Code Switch Race and identity, remixed.

Since no Hollywood movie with a predominantly black cast has ever had a bigger budget, there's a feeling of collective stakes Black Panther's its critical and commercial reception. Marvel/Disney/AP hide caption

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Marvel/Disney/AP
Algonquin Books

An American Marriage: Redefining The American Love Story

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Gary Lum assists his daughter, Mei Lum, with decorating the storefront window at Wing on Wo & Co. for the Lunar New Year in the Chinatown neighborhood of New York City. The family imported the unique handmade lion-head dance costume from Hong Kong nearly 50 years ago. Annie Ling for NPR hide caption

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Annie Ling for NPR

What is love? Baby don't hurt me. Nicole Xu for NPR hide caption

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Nicole Xu for NPR

In Search Of Black-On-Black Love

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Valentine's Day cards created by artist and activist Tanzila Ahmed tackle Islamophobia with snark and humor. Courtesy of Tanzila Ahmed hide caption

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Courtesy of Tanzila Ahmed

'You've Hijacked My Heart': Valentines That Fight Islamophobia With Humor

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Blood quantum was initially a system that the federal government placed onto tribes in an effort to limit their citizenship. Leigh Wells/Getty Images/Ikon Images hide caption

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Leigh Wells/Getty Images/Ikon Images

So What Exactly Is 'Blood Quantum'?

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People in Philadelphia walk past a placard posted on a newsstand with a message of support for imprisoned rapper Meek Mill. Mill's imprisonment on a probation violation set off a flurry of legal appeals, criticism of the criminal justice system and rallies in the city last fall. Matt Rourke/AP hide caption

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Matt Rourke/AP

One thing I know now that I didn't three years ago: If we have kids together someday, it won't be their blood that makes them Wampanoag. Purestock/Getty Images hide caption

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The Difficult Math Of Being Native American

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People in Miami, Fla., attend a 2011 job fair sponsored by the NAACP meant to lower the high rate of unemployment in the black community. Lynne Sladky/ASSOCIATED PRESS hide caption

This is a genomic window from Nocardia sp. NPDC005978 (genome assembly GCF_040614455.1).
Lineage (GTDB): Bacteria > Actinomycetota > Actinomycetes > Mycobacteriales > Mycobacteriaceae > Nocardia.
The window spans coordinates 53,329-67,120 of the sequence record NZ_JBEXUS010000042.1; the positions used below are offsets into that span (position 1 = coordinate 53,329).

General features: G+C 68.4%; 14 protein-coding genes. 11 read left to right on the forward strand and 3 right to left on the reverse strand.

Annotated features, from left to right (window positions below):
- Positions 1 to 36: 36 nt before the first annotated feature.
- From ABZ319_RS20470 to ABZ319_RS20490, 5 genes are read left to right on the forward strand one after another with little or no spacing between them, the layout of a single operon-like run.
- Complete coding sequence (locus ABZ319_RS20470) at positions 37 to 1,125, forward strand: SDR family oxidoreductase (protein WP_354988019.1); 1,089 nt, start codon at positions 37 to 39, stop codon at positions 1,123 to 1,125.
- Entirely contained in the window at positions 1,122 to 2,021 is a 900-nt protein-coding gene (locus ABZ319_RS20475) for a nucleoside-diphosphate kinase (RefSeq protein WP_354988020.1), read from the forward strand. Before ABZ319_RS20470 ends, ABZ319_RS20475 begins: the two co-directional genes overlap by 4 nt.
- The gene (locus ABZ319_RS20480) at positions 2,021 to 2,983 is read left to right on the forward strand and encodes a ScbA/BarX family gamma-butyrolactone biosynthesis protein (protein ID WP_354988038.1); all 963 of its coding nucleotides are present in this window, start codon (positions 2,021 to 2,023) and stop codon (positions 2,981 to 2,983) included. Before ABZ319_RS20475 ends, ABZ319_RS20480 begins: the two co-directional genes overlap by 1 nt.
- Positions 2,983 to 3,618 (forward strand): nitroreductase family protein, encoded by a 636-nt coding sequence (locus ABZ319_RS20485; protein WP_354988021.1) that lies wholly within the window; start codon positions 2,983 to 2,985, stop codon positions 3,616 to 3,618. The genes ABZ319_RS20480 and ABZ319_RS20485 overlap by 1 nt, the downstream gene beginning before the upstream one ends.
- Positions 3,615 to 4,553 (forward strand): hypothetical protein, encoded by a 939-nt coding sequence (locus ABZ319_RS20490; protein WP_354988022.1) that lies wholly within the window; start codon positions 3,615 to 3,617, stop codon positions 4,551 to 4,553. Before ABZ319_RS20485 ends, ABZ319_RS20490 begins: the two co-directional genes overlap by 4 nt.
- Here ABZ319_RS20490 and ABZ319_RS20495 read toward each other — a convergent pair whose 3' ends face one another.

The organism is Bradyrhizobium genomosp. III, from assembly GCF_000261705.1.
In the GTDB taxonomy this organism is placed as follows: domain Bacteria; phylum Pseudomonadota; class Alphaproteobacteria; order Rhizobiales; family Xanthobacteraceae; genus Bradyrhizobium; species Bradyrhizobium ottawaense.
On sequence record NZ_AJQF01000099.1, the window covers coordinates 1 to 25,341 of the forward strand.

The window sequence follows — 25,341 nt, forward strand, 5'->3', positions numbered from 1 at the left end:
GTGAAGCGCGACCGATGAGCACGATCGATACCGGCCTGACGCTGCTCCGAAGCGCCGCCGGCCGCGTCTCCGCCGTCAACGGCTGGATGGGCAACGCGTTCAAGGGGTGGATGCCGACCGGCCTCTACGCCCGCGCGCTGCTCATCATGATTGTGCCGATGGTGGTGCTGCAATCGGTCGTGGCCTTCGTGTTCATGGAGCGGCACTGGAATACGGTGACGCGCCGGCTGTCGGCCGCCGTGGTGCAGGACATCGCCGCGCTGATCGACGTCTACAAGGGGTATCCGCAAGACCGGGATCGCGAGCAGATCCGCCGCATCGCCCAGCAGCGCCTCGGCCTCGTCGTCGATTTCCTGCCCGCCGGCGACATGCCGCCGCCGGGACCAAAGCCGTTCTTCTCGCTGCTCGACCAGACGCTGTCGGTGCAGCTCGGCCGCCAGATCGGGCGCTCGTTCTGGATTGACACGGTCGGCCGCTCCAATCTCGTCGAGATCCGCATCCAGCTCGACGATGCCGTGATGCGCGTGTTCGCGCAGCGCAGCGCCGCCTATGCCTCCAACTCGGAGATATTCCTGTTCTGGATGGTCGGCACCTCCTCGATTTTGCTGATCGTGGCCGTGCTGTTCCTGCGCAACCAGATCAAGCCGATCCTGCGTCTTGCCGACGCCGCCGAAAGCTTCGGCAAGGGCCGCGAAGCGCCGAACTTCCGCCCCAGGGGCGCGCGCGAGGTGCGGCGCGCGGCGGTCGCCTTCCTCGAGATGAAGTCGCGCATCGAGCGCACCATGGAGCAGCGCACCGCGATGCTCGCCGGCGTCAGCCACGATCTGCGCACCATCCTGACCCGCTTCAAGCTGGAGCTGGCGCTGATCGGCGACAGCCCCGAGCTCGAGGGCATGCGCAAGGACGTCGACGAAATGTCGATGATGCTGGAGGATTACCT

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Lynne Sladky/ASSOCIATED PRESS

People protest against President Trump in San Francisco. Anadolu Agency/Getty Images hide caption

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Anadolu Agency/Getty Images

We Asked, You Answered: When Should We Call Something 'Racist'?

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"Racial impostor syndrome" is definitely a thing for many people. We hear from biracial and multi-ethnic listeners who connect with feeling "fake" or inauthentic in some part of their racial or ethnic heritage. Kristen Uroda for NPR hide caption

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Kristen Uroda for NPR

'Racial Impostor Syndrome': Here Are Your Stories

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Hundreds of people demonstrate against racism in the Brooklyn neighborhood of Bay Ridge on Martin Luther King Jr. Day on Jan. 15, 2018 in New York City. Spencer Platt/Getty Images hide caption

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Spencer Platt/Getty Images

Shalon Irving, a public health researcher who worked for the Centers for Disease Control and and Prevention who was studying the physical toll that discrimination exacts on physical health, died just a few weeks after giving birth to her daughter, Soleil. Black women are 243% more likely than white women to die during or shortly after childbirth. Becky Harlan/NPR hide caption

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Becky Harlan/NPR

The game Buffalo prompts players to think of people that buck stereotypes, and subliminally challenges those stereotypes in the process. Maanvi Singh for NPR hide caption

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Maanvi Singh for NPR

Fighting Bias With Board Games

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ESPN columnist Jemele Hill attends ESPN The Party on Feb. 5, 2016 in San Francisco. Robin Marchant/Getty Images hide caption

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ESPN's Jemele Hill On Race, Football And That Tweet About Trump

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Ahmed Kathrada, anti-apartheid activist and close friend of former South African President Nelson Mandela, visits the Nelson Mandela Foundations Centre of Memory in Houghton, Johannesburg. Stephane de Sakutin/AFP/Getty Images hide caption

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A man is detained by Immigration and Customs Enforcement (ICE), agents early on October 14, 2015 in Los Angeles, California. John Moore/Getty Images hide caption

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Mary Hamilton, seen here with James Farmer of CORE, was a civil rights organizer who fought for the right to be addressed as "Miss" in an Alabama court and won. Duane Howell/Denver Post/Getty Images hide caption

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When 'Miss' Meant So Much More: How One Woman Fought Alabama — And Won

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